14 comments on “The top 10 mathematical achievements of the last 5ish years, maybe

    • I hadn’t realised it needed fixing as well as formalising. How long till the full classification of finite simple groups goes the same way…? Of course, it’s a tremendous achievement which fully deserves inclusion.

      • Well, they were subtle ones that people didn’t know about 🙂 As for the CFSG, I don’t know. As a guess, I would say a couple of decades, barring amazing developments in proof assistants, and assuming continual and mildly increasing work on it. To be honest, I don’t even know what is being done on it right now!

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  3. As far as I know, the Collatz Conjecture verification entry should not be on the list of top computational verifications. The Sontag’s website is very vague about what as been achieved.
    Certainly many integers have been tested, but it appears that they start at a certain initial value
    (close to 2,361,184,410,093,970,784,932), which raises the obvious question: “have all lower
    values been tested?” Unfortunately, at least to me, that seems unlikely.

    • Tomás, I broadly agree with your comment and said something about this in the post. But I hope the situation is not so bad as you say. I emailed Jon Sonntag about this point, and he explained that there was an earlier project “named 3x+1@home which ended in 2008 and was run by Markus Tevooren”. I think it is possible, maybe even likely, that between them the projects have covered all lower values. But of course we would like to be able to say so with more confidence! Thank you for your comment.

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  5. Reading your 1001 mathematics, I noticed the absence of the Parker-Sochacki solution to the Picard iteration. Because of its importance to population dynamics analysis and the N-body problem of celestial mechanics, I thought I should bring it to your attention.

    I must admit that this wasn’t discovered in the last five years; its first discovery was probably more than a century ago, and most recently discovered by someone working on the atomic weaponry of the US, an italian, and (most recently) Ed Parker and James Sochacki, published in Neural, Parallel, and Scientific Computations 4, 1996.

    What does this do? It is incredibly effective at generating maclaurin Series solutions to systems of IVP equations and differential equations.

    You can see more at wikipedia, or you can find a little tutorial at


  6. There’s lots more to be discovered (at least there was for me) about 2*pi and the planets of the solar system. Particularly too, Uranus’ upside down spin bores holes in the earth, and leaves confusion in biological organisms, including us.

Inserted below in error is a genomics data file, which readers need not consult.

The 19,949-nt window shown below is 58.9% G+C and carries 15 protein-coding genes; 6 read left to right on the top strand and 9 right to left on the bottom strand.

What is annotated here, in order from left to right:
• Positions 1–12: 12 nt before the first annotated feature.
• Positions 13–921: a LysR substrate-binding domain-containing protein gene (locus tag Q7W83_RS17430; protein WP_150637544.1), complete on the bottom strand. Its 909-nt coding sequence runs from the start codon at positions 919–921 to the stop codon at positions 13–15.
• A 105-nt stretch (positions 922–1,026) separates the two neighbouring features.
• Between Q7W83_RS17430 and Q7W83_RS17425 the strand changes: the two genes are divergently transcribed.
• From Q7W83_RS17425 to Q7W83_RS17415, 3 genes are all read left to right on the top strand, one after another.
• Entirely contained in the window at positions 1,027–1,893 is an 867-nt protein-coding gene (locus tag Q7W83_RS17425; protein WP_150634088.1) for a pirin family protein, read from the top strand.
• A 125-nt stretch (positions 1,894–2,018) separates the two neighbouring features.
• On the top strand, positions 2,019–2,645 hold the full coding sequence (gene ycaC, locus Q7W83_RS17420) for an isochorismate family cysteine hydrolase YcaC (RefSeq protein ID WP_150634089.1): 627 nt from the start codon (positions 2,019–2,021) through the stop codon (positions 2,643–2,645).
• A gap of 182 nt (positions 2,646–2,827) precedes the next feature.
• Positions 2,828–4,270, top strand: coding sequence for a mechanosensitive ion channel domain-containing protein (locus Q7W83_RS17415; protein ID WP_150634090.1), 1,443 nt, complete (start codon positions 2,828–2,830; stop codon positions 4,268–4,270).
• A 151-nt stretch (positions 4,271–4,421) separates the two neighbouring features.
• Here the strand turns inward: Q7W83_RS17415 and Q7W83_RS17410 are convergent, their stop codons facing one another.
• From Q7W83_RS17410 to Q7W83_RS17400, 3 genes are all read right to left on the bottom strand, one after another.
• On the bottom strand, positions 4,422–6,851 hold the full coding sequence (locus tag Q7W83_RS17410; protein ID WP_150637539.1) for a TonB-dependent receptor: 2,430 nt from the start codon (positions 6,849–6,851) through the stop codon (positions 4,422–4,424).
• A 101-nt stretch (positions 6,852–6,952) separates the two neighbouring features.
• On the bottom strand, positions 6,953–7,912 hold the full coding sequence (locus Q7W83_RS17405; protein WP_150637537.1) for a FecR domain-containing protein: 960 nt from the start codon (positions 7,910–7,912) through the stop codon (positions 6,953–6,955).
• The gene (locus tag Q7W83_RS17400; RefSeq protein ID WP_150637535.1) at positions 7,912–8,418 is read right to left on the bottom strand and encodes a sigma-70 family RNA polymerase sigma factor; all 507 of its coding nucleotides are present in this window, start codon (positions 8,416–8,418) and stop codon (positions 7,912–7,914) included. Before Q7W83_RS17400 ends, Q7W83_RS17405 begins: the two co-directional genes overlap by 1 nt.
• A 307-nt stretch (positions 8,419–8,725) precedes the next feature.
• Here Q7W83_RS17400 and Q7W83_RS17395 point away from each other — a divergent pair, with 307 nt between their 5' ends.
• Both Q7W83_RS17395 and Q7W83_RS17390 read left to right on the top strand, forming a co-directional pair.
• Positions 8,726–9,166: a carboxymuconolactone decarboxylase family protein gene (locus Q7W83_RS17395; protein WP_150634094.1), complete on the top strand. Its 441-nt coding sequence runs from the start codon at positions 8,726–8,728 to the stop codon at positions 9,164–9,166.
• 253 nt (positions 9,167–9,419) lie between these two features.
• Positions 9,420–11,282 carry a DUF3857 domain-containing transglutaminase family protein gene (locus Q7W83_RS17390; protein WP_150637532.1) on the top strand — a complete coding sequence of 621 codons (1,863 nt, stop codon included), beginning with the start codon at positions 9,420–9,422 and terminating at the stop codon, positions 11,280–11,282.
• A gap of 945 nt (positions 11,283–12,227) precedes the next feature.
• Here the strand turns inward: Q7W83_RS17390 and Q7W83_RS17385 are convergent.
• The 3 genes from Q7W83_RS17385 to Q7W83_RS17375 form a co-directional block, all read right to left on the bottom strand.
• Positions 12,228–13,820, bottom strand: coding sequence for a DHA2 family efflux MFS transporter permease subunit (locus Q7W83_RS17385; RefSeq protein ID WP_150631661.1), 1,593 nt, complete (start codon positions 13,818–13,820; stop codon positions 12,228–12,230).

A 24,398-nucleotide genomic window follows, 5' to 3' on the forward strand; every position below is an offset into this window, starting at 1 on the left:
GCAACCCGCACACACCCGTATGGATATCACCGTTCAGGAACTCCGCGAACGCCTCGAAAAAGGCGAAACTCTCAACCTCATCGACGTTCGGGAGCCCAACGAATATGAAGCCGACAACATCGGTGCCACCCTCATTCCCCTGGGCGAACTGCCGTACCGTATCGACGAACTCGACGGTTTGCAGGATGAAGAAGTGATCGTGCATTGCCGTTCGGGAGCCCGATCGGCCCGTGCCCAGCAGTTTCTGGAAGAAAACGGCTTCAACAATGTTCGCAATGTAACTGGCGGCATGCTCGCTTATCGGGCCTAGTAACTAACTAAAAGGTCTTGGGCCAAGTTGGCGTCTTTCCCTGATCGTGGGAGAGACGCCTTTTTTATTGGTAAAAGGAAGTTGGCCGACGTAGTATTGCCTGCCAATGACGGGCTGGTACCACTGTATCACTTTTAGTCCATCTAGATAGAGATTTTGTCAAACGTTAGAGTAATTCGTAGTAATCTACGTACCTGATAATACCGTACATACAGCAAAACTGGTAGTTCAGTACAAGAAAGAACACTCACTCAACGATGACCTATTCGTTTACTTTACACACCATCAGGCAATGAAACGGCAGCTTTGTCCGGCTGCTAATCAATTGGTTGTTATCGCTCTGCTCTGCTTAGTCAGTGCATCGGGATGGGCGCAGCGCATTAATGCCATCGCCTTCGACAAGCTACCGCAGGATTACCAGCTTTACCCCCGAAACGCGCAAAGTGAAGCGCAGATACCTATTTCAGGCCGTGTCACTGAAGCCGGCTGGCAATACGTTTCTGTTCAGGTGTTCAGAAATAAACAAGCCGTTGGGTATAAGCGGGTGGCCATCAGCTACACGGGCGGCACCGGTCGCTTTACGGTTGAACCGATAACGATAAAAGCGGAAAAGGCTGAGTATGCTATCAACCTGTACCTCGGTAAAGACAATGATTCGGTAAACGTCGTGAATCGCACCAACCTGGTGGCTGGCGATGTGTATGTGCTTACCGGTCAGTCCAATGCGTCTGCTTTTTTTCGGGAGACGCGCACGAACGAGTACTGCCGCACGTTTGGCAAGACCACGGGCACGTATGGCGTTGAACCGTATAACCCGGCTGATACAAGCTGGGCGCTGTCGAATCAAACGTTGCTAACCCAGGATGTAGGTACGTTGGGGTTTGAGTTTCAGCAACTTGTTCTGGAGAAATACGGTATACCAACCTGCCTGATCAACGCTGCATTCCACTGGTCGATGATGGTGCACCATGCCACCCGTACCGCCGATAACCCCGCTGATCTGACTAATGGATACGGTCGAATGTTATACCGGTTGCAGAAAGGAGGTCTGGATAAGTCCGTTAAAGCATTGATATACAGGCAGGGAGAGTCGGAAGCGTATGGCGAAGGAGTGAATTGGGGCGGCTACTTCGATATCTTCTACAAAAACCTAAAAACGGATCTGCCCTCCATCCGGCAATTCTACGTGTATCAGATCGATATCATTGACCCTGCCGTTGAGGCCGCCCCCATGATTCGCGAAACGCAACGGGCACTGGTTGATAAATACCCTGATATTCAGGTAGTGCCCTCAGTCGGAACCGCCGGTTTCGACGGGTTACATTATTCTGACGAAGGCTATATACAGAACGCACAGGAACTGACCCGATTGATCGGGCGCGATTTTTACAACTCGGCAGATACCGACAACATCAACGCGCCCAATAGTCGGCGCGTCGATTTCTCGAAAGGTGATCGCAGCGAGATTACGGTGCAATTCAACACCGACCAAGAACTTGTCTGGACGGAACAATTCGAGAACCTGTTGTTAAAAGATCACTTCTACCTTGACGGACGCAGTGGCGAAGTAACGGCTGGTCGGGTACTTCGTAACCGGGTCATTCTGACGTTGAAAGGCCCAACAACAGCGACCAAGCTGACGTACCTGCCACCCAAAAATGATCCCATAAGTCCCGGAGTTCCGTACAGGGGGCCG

I have some ideas about quantum principles for the Hubble Red Shift. Never did believe in the BIg Bang theory; neither did Hubble though he was coerced into it because of the nuclear weapons-both church and state did that.

    The photon quantum in red shifted light (long distance) has two absolute constants, c and h. Action may change its internal proportions though its magnitude remains constant.

    Energy in the wave very slowly diffuses, flows, or leaks into wave- TIME, the inverse of frequency. Momentum in the wave slowly diffuses, etc. into wave- LENGTH.

    Right now it appears that the extremely minute changes occur at the inflections of the wave, where the sine or cosine wave changes from curving downward, to curving upward. And then, on the next have cycle as it crosses the x1 axis again, it changes from curving upward, and so on until it reaches a spectrograph here.

    By “it appears” I mean that I saw the waves and pointers to the inflection, plus minute false starts where the wave does not “know” which infection to use. Dozens of curves in physics have inflections. Some are mathematical, some are physical. Arcsinh and arctanh are mathematical, quantum paramagnetism both have inflections as if coming out of the curve.

    As the wave crosses the x1 axis, there appeared to be several very short false starts, plus the winner-the sine wave. This appears to cause an opportunity cost, the cost of choice, to borrow a term from economics.

    Some of these ideas fit well with the Planck units for time, energy, mass, etc. though I am too old to do this alone. A puzzle, what is 9.5426903…?

    I studied a lot of physics, in military radar and at Reed where I took my BA in ’67. It took me years to find this, and I happily leave it to a younger crows of mathematicians. Best of luck with this, if you find this possible, or disprove it, please let me know.

    Michael Grant Lewis
    Richland, Washington near LIGO

  7. Pingback: Год математика - 10 крупнейших математических достижений последних лет / Хабр | FunBlog2019

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